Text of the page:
See the manual for more details. The Membership Card bare board can be purchased by itself for $9.95 if you'd like to take this route. The irrepressible Herb Johnson has pulled together the notes on this here. If there is enough interest, I can make up a kit with just the parts needed.
Chuck Yakym's approach was to build a board with a clock, a 4040 counter, and an EPROM. This board can plug into the 25-pin connector on the Front Panel card, or directly onto the Membership Card's 30-pin header (so no Front Panel Card is needed). When you press the "Autoload" button, the clock steps the counter to sequentially address each byte in the EPROM. The outputs from the EPROM go to the INPUT switches. The IN button is pressed for each byte, so it automatically loads the EPROM's contents into RAM, just as if you had set the switches and pressed IN to do it manually.
This little project is an 1802 Name Tag. It shows just how much you can do with an 1802 and an absolute minimum of resources! It's the size of a credit card, and runs on just 10ma from three AAA cells (4.5v). That's low enough to run for days.The 1802 scans a multiplexed 8-digit 7-segment LED display to produce four 8-character message "frames", displaying them sequentially about one every second. Every segment in each message is programmable, so it can spell out text as well as numbers.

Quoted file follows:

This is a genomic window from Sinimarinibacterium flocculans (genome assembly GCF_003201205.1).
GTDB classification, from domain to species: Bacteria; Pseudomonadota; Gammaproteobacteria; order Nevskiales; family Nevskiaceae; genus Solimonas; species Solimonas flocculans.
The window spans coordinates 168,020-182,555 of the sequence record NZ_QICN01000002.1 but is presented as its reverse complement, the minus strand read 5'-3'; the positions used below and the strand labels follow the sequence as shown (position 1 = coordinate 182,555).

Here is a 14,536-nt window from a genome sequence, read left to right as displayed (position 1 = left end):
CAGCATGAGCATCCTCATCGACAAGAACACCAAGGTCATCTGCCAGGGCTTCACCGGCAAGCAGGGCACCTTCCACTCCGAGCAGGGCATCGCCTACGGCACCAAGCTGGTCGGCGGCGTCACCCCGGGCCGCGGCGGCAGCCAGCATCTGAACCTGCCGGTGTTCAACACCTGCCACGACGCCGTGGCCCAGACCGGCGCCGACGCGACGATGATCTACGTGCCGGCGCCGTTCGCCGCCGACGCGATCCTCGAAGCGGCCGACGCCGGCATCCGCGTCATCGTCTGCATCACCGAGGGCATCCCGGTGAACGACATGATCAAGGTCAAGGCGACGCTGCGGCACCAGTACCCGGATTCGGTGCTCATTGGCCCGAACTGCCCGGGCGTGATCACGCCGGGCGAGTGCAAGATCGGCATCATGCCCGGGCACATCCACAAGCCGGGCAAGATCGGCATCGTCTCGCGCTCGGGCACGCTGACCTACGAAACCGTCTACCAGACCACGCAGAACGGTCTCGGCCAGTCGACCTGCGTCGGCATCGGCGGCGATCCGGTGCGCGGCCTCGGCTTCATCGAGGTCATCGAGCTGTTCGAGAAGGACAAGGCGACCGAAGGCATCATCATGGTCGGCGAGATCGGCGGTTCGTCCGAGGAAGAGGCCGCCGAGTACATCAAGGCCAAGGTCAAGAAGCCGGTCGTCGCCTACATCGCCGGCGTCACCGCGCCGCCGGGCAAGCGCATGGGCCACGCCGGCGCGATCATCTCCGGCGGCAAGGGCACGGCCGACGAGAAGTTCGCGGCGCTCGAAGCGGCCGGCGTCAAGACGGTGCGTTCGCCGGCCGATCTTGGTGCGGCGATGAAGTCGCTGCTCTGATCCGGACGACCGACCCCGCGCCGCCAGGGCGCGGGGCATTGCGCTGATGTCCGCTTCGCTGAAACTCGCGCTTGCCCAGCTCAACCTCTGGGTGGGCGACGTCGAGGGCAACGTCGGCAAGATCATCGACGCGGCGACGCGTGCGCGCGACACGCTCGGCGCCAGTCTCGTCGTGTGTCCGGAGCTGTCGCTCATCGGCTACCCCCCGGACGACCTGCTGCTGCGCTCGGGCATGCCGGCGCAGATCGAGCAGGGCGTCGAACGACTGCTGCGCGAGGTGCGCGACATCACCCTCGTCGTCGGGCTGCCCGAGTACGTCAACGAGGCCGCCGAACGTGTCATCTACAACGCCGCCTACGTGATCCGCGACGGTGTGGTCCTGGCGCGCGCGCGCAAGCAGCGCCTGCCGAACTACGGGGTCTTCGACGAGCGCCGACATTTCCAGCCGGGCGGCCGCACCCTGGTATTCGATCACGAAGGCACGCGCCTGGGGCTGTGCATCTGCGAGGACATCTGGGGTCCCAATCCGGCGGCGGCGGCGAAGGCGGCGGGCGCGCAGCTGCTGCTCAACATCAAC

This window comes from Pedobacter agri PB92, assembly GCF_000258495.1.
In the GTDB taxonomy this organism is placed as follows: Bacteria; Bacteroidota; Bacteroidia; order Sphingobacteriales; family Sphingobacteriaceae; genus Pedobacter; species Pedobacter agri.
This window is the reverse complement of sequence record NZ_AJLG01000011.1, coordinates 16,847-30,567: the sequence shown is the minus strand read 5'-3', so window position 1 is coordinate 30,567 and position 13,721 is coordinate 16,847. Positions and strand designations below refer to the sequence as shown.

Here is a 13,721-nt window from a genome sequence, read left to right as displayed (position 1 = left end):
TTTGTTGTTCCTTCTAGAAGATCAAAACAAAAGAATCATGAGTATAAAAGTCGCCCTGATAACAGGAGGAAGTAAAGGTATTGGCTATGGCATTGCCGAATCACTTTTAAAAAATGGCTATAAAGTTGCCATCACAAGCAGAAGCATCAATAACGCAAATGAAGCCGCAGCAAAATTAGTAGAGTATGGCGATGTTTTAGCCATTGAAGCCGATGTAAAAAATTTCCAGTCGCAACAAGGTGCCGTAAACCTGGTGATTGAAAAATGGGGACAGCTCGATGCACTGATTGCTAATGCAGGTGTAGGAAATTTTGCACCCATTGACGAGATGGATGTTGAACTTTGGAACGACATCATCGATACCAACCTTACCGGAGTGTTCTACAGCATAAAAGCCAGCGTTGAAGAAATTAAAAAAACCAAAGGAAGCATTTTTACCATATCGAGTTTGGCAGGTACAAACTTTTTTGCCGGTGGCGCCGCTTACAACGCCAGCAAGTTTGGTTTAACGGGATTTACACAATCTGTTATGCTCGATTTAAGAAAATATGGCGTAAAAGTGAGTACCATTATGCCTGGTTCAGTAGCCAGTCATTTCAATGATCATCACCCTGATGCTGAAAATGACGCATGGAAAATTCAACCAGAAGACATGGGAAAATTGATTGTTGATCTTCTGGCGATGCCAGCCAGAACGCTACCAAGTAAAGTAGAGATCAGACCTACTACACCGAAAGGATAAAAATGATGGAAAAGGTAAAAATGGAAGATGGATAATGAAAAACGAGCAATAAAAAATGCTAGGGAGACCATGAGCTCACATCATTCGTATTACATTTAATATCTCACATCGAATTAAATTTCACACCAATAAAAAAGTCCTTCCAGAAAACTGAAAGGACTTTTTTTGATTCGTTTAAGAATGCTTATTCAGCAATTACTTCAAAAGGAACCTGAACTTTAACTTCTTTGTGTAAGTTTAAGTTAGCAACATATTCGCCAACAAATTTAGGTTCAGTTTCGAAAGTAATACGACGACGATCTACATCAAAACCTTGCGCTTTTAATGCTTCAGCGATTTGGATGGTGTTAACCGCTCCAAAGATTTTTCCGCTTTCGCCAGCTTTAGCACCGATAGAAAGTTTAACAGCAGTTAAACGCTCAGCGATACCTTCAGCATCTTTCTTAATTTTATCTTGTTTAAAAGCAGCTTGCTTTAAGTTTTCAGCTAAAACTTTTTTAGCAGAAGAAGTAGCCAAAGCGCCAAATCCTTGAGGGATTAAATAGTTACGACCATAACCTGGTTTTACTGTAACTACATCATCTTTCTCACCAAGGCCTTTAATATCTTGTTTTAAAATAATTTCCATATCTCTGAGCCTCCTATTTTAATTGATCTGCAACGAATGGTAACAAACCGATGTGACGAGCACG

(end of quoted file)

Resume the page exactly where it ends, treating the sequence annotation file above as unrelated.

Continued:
It uses an 1802, a 74HC241 octal buffer, and a 74HC138 1-of-8 decoder. Astute observers will note that there is no RAM or ROM! Yet, it is running a program and scanning the display. It even has a 'front panel' for loading messages, which since it is an 1802, needs nothing but switches and LEDs.
How can it work? Where is the program? Where is the data? Unique features of the 1802 make this possible. The schematic reveals the secret. The data is stored in the 1802's registers. There are sixteen 16-bit registers (32 bytes). That's enough to hold the four message frames of 8 bytes each.
The program is produced by the unusual configuration of resistors between the data bus and power, ground, and the address bus. Each fetch cycle gets an opcode to read a register. Each execute cycle displays that register's contents in its associated LED digit. As the program counter increments, each address is one higher, which produces an opcode one larger, to read the next higher register. The program is thus 80h, 81h, 82h... (GLO R0, GLO R1, GLO R2...). This reads and displays the lower byte of each of the 16 registers. At 8Fh (GLO RF) it advances to 90h, 91h, 92h... (which are GHI R0, GHI R1, GHI R2...). This displays the upper byte of each of the 16 registers. Tricky!But wait; there's more. :-) Address bits A0, A1, and A2 scan the LED digits (with help from the 74HC138 decoder). Address bits A10 and A11 are wired so each 8-instruction sequence repeats 128 times before advancing to the next one. This makes each 8-character frame get displayed for a second before advancing to the next frame.